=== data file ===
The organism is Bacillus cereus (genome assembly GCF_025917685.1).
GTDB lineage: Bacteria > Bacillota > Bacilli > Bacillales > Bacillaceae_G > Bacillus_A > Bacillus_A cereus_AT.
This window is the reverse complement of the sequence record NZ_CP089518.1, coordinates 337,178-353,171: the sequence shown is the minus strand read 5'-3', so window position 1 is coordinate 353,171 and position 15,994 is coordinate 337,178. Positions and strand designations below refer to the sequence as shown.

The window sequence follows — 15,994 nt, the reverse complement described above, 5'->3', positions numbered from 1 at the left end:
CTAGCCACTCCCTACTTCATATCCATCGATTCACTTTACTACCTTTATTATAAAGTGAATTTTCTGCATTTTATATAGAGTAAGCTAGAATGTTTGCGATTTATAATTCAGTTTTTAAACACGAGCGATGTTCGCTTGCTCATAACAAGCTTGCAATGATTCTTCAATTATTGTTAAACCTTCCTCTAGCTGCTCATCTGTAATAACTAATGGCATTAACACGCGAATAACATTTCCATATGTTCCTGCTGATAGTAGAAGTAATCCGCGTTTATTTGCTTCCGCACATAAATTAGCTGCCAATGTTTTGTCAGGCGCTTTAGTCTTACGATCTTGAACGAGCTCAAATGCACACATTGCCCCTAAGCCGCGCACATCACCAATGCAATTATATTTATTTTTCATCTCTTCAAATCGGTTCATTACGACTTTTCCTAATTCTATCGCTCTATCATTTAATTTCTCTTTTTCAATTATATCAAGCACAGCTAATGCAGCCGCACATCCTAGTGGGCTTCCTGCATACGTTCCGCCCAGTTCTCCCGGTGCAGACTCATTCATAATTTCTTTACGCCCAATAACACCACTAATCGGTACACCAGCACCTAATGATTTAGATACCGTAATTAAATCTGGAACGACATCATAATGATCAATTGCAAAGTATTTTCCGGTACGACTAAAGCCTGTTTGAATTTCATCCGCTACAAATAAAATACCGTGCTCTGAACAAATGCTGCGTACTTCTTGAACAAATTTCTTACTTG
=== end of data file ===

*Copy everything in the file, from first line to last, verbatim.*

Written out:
The organism is Bacillus cereus (genome assembly GCF_025917685.1).
GTDB lineage: Bacteria > Bacillota > Bacilli > Bacillales > Bacillaceae_G > Bacillus_A > Bacillus_A cereus_AT.
This window is the reverse complement of the sequence record NZ_CP089518.1, coordinates 337,178-353,171: the sequence shown is the minus strand read 5'-3', so window position 1 is coordinate 353,171 and position 15,994 is coordinate 337,178. Positions and strand designations below refer to the sequence as shown.

The window sequence follows — 15,994 nt, the reverse complement described above, 5'->3', positions numbered from 1 at the left end:
CTAGCCACTCCCTACTTCATATCCATCGATTCACTTTACTACCTTTATTATAAAGTGAATTTTCTGCATTTTATATAGAGTAAGCTAGAATGTTTGCGATTTATAATTCAGTTTTTAAACACGAGCGATGTTCGCTTGCTCATAACAAGCTTGCAATGATTCTTCAATTATTGTTAAACCTTCCTCTAGCTGCTCATCTGTAATAACTAATGGCATTAACACGCGAATAACATTTCCATATGTTCCTGCTGATAGTAGAAGTAATCCGCGTTTATTTGCTTCCGCACATAAATTAGCTGCCAATGTTTTGTCAGGCGCTTTAGTCTTACGATCTTGAACGAGCTCAAATGCACACATTGCCCCTAAGCCGCGCACATCACCAATGCAATTATATTTATTTTTCATCTCTTCAAATCGGTTCATTACGACTTTTCCTAATTCTATCGCTCTATCATTTAATTTCTCTTTTTCAATTATATCAAGCACAGCTAATGCAGCCGCACATCCTAGTGGGCTTCCTGCATACGTTCCGCCCAGTTCTCCCGGTGCAGACTCATTCATAATTTCTTTACGCCCAATAACACCACTAATCGGTACACCAGCACCTAATGATTTAGATACCGTAATTAAATCTGGAACGACATCATAATGATCAATTGCAAAGTATTTTCCGGTACGACTAAAGCCTGTTTGAATTTCATCCGCTACAAATAAAATACCGTGCTCTGAACAAATGCTGCGTACTTCTTGAACAAATTTCTTACTTG